Socialists and capitalists have been clashing since the late 1800s when Karl Marx wrote that the capitalist system was a “polluting stage in history.” The difference between these two is that socialists want to overthrow capitalism, while capitalists believe they can improve society by making it more competitive. This post will explore why socialism has always been an enemy of capitalism and how this conflict has shaped our world today.
What is a Socialist?
Socialists believe in the philosophy of socialism “is a political and economic theory of social organization which advocates that the means of production, distribution, and exchange should be owned or regulated by the community as a whole” [Source]. Socialism exists to work against capitalist tendencies found in society, which means that socialists propagate policies aimed at dissolving social classes and the oppression of workers.
Under socialism, there is an intense confrontation between workers and capitalists due to inequality, ownership of means of production, privatization, and distribution of wealth. The public approach to property or natural resources ownership or control, in which individuals live together in collaboration. Simply stated, everything produced by a socialist state is a social product. As a result, everyone who aided in its production has the right to a share of it.
In a socialist community, every person contributes to the economy and benefits based on one’s contribution. There is also freedom of religion, and equality is the core objective. It involves central planning whereby only central planes are tasked to craft what the community needs. Social stratifications are prohibited in a socialist community, and terms like the rich and poor are not used because they propel people’s inferiority/superiority complex.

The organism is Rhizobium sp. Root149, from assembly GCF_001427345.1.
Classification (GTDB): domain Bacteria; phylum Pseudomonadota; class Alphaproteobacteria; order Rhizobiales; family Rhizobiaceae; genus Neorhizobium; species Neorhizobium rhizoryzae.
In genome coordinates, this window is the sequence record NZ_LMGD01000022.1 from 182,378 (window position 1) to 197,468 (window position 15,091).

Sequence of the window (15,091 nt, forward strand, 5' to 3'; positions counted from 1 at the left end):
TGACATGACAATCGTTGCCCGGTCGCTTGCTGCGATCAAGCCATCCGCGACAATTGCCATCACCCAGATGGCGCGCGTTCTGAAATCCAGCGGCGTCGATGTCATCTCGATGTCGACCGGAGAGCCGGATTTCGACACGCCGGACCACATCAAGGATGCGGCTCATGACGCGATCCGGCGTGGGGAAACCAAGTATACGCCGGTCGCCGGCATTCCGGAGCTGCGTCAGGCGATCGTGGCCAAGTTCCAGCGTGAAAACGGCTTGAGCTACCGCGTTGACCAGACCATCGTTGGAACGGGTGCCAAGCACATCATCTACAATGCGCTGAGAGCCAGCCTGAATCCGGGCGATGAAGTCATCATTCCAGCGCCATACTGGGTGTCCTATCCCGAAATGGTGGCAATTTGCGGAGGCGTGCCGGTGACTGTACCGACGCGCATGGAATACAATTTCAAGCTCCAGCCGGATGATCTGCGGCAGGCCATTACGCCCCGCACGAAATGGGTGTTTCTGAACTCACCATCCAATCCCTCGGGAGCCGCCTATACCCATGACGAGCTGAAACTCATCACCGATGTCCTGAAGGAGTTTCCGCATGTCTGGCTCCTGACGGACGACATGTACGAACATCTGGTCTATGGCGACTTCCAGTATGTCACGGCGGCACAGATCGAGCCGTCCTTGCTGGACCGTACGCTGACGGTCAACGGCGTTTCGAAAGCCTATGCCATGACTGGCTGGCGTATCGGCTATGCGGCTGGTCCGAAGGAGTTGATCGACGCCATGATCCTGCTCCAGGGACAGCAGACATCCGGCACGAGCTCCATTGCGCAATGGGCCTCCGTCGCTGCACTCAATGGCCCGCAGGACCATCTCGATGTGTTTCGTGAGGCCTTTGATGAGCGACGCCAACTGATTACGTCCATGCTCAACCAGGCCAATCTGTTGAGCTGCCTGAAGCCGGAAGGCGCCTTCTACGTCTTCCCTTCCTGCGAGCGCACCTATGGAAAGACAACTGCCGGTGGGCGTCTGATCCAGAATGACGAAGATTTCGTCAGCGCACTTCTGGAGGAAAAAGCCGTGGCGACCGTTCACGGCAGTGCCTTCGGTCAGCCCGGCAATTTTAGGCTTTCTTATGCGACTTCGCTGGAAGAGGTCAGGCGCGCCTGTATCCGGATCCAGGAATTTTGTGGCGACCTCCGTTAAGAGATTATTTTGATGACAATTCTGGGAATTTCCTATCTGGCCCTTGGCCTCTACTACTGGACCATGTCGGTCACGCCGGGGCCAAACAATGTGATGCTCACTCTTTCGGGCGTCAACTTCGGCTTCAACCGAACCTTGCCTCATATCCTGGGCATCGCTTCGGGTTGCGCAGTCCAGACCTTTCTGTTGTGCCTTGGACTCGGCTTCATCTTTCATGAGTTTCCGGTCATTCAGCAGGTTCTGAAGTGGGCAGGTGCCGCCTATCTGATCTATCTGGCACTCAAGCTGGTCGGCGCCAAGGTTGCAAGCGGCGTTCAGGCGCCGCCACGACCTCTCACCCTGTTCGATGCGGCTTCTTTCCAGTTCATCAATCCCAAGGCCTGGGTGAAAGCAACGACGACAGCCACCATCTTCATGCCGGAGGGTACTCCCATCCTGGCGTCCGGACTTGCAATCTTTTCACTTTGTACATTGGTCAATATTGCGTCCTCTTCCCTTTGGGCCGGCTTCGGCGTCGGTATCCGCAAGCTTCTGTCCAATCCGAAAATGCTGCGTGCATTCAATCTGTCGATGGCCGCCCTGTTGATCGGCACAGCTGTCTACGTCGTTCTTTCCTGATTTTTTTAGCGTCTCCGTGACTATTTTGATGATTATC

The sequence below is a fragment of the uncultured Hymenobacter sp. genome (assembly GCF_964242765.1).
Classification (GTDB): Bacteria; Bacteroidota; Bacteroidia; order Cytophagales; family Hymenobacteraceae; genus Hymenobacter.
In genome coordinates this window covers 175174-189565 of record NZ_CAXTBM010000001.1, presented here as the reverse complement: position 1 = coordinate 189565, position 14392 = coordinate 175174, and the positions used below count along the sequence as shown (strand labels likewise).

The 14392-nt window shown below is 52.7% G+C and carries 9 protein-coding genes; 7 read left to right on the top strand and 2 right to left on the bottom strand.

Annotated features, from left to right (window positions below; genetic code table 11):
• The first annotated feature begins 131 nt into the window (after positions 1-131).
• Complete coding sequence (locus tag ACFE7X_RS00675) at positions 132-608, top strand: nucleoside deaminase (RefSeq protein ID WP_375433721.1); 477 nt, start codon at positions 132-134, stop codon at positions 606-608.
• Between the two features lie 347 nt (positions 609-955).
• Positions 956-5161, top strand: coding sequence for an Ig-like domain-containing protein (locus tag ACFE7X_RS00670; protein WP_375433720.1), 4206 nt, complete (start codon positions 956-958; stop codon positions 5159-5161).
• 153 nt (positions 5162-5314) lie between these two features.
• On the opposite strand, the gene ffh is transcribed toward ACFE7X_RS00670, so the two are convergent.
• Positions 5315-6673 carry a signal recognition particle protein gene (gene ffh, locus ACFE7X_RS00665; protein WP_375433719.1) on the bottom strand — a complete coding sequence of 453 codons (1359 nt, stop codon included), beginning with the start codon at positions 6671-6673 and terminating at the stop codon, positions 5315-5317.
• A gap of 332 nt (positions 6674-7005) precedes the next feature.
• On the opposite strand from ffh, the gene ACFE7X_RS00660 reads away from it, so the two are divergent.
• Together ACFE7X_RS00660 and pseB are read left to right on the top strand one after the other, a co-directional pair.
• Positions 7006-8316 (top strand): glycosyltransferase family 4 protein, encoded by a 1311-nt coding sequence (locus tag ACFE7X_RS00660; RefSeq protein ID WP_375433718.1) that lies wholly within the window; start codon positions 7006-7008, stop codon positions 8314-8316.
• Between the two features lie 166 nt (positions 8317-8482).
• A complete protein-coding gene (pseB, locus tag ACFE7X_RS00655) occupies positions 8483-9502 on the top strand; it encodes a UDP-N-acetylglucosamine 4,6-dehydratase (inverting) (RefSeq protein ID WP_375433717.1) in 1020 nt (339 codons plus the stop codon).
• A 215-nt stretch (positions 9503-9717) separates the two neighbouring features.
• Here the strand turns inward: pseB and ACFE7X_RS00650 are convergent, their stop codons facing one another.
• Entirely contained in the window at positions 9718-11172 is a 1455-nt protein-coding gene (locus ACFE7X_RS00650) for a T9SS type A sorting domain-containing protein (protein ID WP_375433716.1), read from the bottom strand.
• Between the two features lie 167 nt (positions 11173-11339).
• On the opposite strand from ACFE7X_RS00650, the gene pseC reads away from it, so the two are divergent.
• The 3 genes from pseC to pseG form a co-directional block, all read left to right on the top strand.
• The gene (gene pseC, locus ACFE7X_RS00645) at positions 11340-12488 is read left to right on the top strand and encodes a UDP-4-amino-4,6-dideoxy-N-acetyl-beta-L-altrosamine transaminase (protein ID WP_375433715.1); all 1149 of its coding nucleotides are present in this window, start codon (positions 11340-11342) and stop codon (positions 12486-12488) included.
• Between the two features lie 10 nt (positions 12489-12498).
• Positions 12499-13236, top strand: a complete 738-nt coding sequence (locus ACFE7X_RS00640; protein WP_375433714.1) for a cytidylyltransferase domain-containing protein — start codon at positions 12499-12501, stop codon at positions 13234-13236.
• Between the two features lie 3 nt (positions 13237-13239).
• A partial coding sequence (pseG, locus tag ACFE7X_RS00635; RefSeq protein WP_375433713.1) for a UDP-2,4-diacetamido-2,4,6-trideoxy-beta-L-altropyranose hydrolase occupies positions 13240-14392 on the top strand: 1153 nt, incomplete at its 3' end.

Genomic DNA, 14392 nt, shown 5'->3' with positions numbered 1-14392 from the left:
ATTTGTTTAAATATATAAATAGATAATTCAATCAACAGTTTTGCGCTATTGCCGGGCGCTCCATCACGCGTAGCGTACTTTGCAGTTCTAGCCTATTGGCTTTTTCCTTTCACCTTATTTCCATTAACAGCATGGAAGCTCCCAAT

Socialist policies tend to cater to the public and put the welfare of people first.
What is a capitalist?
Capitalists feed on capitalism, which is defined as an “economic system whereby private individuals own and control means of production” [Source]. Under capitalism, the private players are economic drivers needed to grow the economy. They are entrusted with the task of running society’s major businesses. Marxists argue that this private sector will be opened to a public forum after equality is implemented.
Capitalists do not shy away from social classes. They make sure that there is a clear distinction of these classes, with the most visible ones being ‘poor,’ ‘rich,’ and ‘the workers’. A Karl Marx perspective notes that these classes will be eradicated when the workers rebel against the capitalist system.
Capitalists are seen as selfish because of their conduct which supports individual growth instead of societal or community growth. Individual freedom and a private ownership structure are part of a capitalist world.
Difference between socialist and capitalist
A capitalist support private ownership of means of production, but a socialist suggests that means of production must be owned by the government or cooperatives [Source]. With capitalism, income is determined by free markets forces where-areas socialism denotes that income should be equally distributed to those in need.
Socialists argue that the government should regulate consumer prices, but for capitalists, the prices are determined by supply and demand. The private sector provides healthcare, and it is usually expensive in a capitalist community. In contrast, for the socialist, healthcare is given for free to the public, or the government subsidizes prices.
Socialism is an economic system in which taxes are generally high, with the goal of offering a wide social safety net for services such as education, healthcare, and public pensions. On the other hand, under capitalism, taxation is determined by one’s earnings. Because of a free market competition propelled by capitalists, there will be improved efficiency and innovation as businesses compete to become the best. The government-owned companies under socialists lack any incentive for efficiency and innovation.